The world’s biggest flower market gears up for Valentine’s Day, selling around one hundred million red roses.
AALSMEER, THE NETHERLANDS (FEBRUARY 10, 2015) (REUTERS) – Business is blossoming at the world’s biggest flower auction and distribution centre, FloraHolland, based in Aalsmeer, the Netherlands, as it gears up for Valentine’s Day on Saturday (February 14).
Workers drive through halls the size of the state of Monaco at the distribution centre to make sure that hundreds of millions of flowers are rapidly delivered to their new owners.
The red rose, the traditional symbol of love for upcoming Valentine’s Day celebrations, is this year facing stiff competition from the budding popularity of an iconic Dutch symbol: the tulip.
“Well, Valentine of course everybody thinks about a rose and a red rose especially, and of course, that’s the queen of the flowers during the whole year, but especially during Valentine. There are all different kinds of red we sell these days, but also the tulip, of course very Dutch symbol, that’s also very popular today. To compare them, the roses we sell these days, are about one hundred million pieces of roses, but we also sell about one hundred million pieces of tulips these days, very much in the red colour or any sort of red you can imagine,” FloraHolland spokesman Lex van Horssen told Reuters Television on Tuesday (February 10).
FloraHolland does not own the flowers it has in store, but rather manages their distribution between sellers and buyers.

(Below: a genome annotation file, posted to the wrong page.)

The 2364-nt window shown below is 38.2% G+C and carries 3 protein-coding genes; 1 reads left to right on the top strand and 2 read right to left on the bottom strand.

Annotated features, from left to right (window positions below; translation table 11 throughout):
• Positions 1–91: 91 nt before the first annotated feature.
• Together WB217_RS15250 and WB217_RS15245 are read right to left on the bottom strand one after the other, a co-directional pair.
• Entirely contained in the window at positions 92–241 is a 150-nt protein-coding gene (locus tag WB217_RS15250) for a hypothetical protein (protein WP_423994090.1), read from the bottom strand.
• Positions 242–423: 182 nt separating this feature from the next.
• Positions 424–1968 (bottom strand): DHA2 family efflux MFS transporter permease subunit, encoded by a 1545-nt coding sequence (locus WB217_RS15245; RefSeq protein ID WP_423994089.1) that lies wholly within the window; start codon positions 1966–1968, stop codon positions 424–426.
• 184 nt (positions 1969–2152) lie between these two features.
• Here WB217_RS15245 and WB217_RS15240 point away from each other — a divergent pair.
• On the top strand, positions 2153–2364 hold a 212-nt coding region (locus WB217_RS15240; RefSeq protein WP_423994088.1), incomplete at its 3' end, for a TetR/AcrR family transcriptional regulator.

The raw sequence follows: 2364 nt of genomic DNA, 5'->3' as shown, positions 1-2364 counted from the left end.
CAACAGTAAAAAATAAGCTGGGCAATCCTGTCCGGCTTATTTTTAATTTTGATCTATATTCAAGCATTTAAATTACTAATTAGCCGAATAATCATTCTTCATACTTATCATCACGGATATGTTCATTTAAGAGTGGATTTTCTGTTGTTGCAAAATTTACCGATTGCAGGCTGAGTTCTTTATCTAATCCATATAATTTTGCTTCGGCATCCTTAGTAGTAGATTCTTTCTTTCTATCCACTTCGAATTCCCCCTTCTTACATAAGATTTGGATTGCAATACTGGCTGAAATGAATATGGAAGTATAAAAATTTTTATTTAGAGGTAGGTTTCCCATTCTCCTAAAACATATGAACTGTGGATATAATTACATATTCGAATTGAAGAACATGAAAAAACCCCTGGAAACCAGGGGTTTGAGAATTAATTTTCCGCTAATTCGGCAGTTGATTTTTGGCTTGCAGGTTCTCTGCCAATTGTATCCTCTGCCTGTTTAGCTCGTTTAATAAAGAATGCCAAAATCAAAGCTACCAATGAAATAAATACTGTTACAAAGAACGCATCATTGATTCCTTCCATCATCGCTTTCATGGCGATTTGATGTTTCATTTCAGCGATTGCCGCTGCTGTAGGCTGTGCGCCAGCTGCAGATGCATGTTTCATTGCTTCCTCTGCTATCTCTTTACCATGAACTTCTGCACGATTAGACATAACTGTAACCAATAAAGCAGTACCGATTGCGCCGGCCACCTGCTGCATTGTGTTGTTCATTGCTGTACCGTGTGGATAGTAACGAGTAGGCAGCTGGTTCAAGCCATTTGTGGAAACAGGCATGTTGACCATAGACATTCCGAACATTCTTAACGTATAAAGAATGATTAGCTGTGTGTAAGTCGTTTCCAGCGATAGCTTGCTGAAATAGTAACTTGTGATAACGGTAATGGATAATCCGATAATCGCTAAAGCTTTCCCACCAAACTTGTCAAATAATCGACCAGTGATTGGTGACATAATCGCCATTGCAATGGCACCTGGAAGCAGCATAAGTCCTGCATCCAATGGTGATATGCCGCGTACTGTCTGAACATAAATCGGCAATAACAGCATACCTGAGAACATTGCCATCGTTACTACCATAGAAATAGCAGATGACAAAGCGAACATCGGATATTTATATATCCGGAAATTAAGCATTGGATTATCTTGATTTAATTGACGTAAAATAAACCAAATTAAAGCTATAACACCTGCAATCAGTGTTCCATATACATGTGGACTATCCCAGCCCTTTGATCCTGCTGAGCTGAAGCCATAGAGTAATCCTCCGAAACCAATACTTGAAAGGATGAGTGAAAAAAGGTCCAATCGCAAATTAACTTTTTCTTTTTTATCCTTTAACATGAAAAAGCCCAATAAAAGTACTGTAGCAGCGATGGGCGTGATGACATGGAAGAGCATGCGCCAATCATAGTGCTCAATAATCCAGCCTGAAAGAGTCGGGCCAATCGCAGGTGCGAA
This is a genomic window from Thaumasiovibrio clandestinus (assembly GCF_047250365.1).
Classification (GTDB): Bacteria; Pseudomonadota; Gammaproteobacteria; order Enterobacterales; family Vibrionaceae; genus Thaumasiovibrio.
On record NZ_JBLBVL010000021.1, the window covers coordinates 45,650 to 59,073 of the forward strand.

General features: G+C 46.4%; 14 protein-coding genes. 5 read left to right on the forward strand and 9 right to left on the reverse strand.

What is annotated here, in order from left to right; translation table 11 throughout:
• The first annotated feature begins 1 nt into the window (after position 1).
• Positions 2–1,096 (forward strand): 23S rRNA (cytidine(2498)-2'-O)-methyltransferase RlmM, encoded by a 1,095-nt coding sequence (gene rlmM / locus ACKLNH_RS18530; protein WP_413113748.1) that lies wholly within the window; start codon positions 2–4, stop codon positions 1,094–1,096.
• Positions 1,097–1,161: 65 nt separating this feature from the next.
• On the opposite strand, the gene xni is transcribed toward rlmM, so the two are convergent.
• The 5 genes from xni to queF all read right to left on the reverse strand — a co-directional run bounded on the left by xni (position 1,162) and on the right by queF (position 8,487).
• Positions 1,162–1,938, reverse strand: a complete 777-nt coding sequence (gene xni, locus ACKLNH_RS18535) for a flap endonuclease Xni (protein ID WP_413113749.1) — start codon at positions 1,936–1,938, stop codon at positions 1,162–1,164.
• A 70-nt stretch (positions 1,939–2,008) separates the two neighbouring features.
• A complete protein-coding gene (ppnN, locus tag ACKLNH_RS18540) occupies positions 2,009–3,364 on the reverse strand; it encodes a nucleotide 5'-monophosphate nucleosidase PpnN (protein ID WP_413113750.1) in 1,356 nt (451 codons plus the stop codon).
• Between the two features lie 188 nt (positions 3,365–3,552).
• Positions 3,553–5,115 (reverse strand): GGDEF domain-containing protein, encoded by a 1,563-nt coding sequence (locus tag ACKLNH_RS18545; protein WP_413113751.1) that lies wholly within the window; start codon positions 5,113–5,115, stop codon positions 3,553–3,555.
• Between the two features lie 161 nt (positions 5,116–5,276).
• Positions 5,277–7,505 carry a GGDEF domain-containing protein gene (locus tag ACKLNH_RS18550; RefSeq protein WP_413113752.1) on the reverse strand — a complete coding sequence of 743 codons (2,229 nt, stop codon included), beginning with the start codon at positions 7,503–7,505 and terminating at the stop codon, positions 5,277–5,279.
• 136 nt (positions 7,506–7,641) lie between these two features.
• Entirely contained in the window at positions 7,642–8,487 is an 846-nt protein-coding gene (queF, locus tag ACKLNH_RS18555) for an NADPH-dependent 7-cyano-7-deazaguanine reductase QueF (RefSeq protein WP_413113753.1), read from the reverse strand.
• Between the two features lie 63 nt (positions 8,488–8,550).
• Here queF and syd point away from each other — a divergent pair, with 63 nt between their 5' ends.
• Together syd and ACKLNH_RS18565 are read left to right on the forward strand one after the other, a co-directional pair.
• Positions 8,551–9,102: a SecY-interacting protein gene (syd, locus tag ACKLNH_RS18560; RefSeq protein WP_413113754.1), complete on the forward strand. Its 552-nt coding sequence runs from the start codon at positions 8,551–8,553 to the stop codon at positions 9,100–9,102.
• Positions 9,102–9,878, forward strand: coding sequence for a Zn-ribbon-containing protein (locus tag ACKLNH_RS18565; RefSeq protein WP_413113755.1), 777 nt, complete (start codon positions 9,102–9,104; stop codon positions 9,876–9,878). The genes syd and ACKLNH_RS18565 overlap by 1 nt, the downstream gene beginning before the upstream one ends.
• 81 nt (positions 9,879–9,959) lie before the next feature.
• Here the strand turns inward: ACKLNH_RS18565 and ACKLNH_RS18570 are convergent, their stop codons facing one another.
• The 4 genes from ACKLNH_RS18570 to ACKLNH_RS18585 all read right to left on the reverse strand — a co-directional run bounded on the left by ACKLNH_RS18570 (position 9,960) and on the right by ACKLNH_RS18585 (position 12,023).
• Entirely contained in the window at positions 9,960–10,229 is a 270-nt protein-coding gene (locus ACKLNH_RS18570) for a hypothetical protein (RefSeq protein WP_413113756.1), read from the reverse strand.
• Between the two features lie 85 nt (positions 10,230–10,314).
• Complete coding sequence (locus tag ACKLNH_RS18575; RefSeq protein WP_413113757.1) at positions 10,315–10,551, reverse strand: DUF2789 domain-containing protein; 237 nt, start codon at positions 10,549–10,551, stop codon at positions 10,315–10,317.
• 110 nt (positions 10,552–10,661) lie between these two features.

Flowers mostly come from Kenya, Ethiopia and Israel, while Germany, UK, France, Italy and Russia are the biggest buyers.
The decision by Russia to ban imports of fruit and vegetables from Europe in response to Western sanctions has not directly impacted sales, as the ban does not include flowers and plants. The state of the Russian economy, however, has nonetheless made purchasing flowers more expensive than usual.
“Its really bad for the growers of vegetables and fruit, because they are banned. Flowers and plants are not, but there is an effect, because the value of the rouble compared to the euro, that’s really bad at this moment, so for the Russian consumer, flowers are more expensive than normal,” van Horssen said.
FloraHolland, which has an annual turnover of 4.5 billion euros and over 3,500 employees, sells more than 12 billion flowers and plants every year.